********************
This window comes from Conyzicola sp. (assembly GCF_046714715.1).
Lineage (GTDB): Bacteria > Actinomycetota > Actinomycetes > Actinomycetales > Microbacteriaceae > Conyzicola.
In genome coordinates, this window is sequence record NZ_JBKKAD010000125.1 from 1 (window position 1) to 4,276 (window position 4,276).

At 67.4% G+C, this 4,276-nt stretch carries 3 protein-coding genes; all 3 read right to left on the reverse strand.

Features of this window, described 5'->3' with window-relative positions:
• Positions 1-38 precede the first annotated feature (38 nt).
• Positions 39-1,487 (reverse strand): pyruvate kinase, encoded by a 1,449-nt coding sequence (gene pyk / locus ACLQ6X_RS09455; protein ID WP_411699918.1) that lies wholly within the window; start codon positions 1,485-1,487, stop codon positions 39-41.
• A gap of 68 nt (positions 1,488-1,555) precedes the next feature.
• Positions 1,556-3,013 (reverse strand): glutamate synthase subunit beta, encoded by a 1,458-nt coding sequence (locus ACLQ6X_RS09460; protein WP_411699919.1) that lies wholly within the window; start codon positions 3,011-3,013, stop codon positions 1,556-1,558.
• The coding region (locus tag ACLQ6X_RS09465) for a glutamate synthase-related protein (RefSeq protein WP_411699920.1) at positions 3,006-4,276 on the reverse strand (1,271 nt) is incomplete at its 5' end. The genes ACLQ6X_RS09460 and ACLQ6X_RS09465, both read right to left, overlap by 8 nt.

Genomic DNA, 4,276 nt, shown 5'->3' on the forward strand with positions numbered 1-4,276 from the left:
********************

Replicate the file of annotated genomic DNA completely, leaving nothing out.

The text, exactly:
This window comes from Conyzicola sp. (assembly GCF_046714715.1).
Lineage (GTDB): Bacteria > Actinomycetota > Actinomycetes > Actinomycetales > Microbacteriaceae > Conyzicola.
In genome coordinates, this window is sequence record NZ_JBKKAD010000125.1 from 1 (window position 1) to 4,276 (window position 4,276).

At 67.4% G+C, this 4,276-nt stretch carries 3 protein-coding genes; all 3 read right to left on the reverse strand.

Features of this window, described 5'->3' with window-relative positions:
• Positions 1-38 precede the first annotated feature (38 nt).
• Positions 39-1,487 (reverse strand): pyruvate kinase, encoded by a 1,449-nt coding sequence (gene pyk / locus ACLQ6X_RS09455; protein ID WP_411699918.1) that lies wholly within the window; start codon positions 1,485-1,487, stop codon positions 39-41.
• A gap of 68 nt (positions 1,488-1,555) precedes the next feature.
• Positions 1,556-3,013 (reverse strand): glutamate synthase subunit beta, encoded by a 1,458-nt coding sequence (locus ACLQ6X_RS09460; protein WP_411699919.1) that lies wholly within the window; start codon positions 3,011-3,013, stop codon positions 1,556-1,558.
• The coding region (locus tag ACLQ6X_RS09465) for a glutamate synthase-related protein (RefSeq protein WP_411699920.1) at positions 3,006-4,276 on the reverse strand (1,271 nt) is incomplete at its 5' end. The genes ACLQ6X_RS09460 and ACLQ6X_RS09465, both read right to left, overlap by 8 nt.

Genomic DNA, 4,276 nt, shown 5'->3' on the forward strand with positions numbered 1-4,276 from the left: